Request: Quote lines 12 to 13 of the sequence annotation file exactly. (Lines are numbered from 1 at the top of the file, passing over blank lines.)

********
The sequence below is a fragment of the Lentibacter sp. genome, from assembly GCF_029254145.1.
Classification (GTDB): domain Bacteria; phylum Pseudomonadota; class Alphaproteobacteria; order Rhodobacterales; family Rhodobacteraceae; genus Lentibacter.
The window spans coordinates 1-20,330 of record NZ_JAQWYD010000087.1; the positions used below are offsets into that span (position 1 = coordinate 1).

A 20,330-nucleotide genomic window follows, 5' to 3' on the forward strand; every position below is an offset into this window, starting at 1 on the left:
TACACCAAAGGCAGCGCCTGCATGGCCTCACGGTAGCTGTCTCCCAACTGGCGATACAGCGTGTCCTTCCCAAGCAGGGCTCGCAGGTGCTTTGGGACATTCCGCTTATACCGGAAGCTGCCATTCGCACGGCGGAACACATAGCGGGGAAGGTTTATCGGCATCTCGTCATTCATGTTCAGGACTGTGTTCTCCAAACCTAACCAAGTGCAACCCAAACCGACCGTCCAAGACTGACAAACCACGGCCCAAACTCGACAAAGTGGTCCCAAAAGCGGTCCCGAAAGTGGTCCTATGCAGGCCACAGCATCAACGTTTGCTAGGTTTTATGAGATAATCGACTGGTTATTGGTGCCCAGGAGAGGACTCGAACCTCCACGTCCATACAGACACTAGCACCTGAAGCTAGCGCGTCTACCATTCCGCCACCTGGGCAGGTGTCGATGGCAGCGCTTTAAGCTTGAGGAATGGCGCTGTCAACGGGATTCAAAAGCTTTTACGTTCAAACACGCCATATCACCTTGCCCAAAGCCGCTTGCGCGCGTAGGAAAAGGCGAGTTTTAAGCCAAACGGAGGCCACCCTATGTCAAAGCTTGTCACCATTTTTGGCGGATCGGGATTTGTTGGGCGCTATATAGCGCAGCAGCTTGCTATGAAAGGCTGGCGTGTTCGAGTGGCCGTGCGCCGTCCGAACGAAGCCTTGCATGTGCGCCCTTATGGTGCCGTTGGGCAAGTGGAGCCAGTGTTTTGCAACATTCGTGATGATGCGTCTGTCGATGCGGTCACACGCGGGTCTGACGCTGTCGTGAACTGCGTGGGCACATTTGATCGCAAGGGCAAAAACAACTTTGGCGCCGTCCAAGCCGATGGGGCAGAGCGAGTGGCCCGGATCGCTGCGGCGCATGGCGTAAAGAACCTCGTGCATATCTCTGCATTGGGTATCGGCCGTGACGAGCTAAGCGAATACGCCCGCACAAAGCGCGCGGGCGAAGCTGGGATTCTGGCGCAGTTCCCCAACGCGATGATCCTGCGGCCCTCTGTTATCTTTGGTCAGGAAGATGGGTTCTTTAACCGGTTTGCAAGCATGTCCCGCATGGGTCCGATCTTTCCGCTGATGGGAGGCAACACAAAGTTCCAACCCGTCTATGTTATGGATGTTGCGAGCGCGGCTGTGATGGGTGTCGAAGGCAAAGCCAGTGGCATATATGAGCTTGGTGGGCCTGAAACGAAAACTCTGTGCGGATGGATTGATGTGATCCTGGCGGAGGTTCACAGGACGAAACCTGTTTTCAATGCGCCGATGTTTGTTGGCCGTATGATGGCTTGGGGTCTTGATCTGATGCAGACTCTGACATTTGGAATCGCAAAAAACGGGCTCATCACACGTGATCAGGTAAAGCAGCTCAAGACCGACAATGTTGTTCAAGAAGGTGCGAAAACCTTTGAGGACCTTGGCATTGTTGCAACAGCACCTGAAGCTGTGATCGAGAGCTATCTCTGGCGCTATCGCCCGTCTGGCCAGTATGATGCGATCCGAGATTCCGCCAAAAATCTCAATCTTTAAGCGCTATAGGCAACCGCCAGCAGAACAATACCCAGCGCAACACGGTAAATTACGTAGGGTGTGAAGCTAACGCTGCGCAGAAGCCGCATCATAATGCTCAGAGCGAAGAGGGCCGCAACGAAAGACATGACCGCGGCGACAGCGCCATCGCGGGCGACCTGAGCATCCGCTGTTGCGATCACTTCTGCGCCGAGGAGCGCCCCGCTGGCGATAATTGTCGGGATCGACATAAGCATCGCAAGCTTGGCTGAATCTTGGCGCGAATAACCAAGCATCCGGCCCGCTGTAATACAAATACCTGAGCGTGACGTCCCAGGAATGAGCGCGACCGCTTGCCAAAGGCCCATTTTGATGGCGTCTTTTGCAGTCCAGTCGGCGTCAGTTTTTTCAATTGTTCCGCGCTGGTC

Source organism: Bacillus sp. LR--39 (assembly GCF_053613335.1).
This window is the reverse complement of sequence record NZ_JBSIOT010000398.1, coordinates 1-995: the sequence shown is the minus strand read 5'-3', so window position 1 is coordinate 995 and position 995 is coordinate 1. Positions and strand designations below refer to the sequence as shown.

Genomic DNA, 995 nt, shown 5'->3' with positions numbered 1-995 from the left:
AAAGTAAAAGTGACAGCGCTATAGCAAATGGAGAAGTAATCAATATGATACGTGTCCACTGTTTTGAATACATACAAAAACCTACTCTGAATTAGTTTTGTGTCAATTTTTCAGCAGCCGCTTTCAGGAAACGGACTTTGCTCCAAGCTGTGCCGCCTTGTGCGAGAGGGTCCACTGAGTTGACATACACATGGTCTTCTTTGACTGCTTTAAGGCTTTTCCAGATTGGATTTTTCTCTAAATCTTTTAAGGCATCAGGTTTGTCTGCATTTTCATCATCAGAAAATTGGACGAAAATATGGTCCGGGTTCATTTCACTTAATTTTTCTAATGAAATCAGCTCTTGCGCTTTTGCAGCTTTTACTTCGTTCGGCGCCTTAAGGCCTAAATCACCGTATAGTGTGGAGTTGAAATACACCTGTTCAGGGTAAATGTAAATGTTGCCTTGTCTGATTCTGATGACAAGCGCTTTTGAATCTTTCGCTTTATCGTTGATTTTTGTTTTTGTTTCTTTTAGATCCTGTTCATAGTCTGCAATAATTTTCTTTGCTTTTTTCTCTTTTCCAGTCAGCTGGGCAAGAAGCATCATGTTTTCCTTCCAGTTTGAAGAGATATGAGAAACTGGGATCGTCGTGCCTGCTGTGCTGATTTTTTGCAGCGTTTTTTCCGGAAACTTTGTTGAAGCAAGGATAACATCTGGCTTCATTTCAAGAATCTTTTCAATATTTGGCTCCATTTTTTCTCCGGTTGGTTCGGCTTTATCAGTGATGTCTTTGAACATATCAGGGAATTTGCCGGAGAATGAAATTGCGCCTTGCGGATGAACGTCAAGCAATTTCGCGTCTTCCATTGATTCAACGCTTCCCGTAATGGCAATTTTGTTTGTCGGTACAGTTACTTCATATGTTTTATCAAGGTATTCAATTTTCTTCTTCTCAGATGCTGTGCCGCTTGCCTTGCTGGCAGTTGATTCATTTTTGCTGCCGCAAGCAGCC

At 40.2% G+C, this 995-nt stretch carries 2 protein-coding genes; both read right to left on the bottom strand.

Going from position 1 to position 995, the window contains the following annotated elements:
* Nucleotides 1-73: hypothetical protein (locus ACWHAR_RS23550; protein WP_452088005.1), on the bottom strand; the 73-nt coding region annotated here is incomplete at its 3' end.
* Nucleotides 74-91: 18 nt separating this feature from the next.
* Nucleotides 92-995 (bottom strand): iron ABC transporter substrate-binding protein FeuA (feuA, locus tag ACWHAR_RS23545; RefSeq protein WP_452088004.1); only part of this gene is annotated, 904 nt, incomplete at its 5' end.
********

* Nucleotides 1-73: hypothetical protein (locus ACWHAR_RS23550; protein WP_452088005.1), on the bottom strand; the 73-nt coding region annotated here is incomplete at its 3' end.
* Nucleotides 74-91: 18 nt separating this feature from the next.